Judge rejects minister’s view on insurance payouts

Chief Justice Frank Clarke has rebuffed comments by Fine Gael minister Michael D’Arcy about the role of judges in high personal- injury payouts.

Judge rejects minister’s view on insurance payouts

Chief Justice Frank Clarke has rebuffed comments by Fine Gael minister Michael D’Arcy about the role of judges in high personal- injury payouts.

Justice Clarke has been forced to defend the independence of the new judicial council committee after Mr D’Arcy’s comments, as he named the seven members of the Judicial Council’s personal injuries committee.

The judge said he felt he had to make the independence of the new body absolutely clear. “I have felt it incumbent on me to make these additional comments so as to avoid any wrong impressions about the full independence of the Judicial Council and the committee itself,” he said.

Formally nominating the seven judges to the personal injuries guidelines committee of the Judicial Council, Justice Clarke took the rare step of indirectly addressing recent comments made by Mr D’Arcy, the junior finance minister, about the new committee’s work.

He did not refer to Mr D’Arcy by name in his statement but the unambiguous nature of the statement has been seen as a clear rebuttal of the minister’s views.

In a Business Post interview recently Mr D’Arcy called on judges to use their new powers to set personal injury guidelines by the end of the year. He said he hoped the new guidelines would bring court awards for personal injury cases more in line with England and Wales.

The comments were seen as unhelpful by members of the judiciary. In a statement issued yesterday, Justice Clarke said in the light of some recent publicity, and having consulted with the senior judiciary, it is incumbent on him to “emphasise the total independence” which the law gives to that committee.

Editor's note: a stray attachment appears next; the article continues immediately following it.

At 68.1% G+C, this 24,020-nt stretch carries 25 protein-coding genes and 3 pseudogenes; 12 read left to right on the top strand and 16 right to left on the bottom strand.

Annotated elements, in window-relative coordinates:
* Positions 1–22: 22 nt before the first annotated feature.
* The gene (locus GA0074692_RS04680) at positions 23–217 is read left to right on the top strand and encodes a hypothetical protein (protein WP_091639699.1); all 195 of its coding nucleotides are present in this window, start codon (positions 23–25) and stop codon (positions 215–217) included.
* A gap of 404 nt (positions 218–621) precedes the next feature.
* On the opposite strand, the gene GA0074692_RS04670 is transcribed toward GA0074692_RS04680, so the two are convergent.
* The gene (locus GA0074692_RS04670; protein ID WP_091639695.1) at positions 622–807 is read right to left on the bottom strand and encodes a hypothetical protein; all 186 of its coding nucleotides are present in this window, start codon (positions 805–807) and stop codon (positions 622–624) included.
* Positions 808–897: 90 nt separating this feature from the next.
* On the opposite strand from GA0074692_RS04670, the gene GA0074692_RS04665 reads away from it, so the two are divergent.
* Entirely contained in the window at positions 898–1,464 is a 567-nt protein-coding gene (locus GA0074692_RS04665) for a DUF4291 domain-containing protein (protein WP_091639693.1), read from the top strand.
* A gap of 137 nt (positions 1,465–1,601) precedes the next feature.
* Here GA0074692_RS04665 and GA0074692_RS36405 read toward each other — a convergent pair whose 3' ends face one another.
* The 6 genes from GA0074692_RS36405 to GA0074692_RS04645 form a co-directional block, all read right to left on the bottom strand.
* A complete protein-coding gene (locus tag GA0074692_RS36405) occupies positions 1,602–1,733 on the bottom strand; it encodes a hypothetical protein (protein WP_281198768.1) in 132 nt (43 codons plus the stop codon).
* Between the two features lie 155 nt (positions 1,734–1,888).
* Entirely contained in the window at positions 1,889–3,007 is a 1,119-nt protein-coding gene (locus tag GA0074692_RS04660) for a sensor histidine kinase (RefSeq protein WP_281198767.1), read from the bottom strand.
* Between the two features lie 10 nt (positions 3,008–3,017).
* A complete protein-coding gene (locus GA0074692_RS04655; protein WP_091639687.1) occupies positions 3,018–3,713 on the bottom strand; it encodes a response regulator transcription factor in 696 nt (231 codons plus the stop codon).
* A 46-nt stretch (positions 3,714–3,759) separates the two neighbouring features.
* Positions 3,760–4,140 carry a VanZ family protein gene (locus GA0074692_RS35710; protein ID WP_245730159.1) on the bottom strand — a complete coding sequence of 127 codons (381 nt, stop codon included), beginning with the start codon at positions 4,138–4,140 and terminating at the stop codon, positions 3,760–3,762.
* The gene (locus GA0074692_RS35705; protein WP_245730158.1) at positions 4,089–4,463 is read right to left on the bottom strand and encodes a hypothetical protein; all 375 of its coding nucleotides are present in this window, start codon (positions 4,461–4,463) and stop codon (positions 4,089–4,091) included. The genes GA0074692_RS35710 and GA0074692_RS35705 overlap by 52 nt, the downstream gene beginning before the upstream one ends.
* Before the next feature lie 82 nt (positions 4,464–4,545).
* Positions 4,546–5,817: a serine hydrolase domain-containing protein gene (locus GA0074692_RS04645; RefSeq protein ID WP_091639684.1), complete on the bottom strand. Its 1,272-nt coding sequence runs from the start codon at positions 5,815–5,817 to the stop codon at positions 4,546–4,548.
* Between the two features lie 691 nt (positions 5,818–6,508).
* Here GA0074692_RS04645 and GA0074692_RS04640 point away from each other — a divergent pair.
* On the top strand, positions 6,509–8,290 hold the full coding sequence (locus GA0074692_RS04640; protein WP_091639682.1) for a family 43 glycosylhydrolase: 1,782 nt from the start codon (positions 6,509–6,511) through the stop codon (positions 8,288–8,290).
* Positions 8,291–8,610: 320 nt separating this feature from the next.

“Given that independence, and given that the committee has not yet had its first meeting, there could be no basis in fact for suggestions that the committee will necessarily pick the five most common injuries for initial consideration, use any particular research in the course of its work, have results in respect of those five injuries by March of next year, and make an assessment of the compensation for such injuries which would reduce same by more than 15% to 20%,” he said. The chief justice nominated Justice Mary Irvine as chair of the committee designate. She has convened a first meeting for early next week.

Tánaiste Simon Coveney said the independence of the judiciary needed to be respected but that the cost of insurance must come down.

“The chief justice will remind everybody there is and needs to be a complete separation between the judiciary and the political system. But it’s also important to recognise that insurance costs are a huge issue.”

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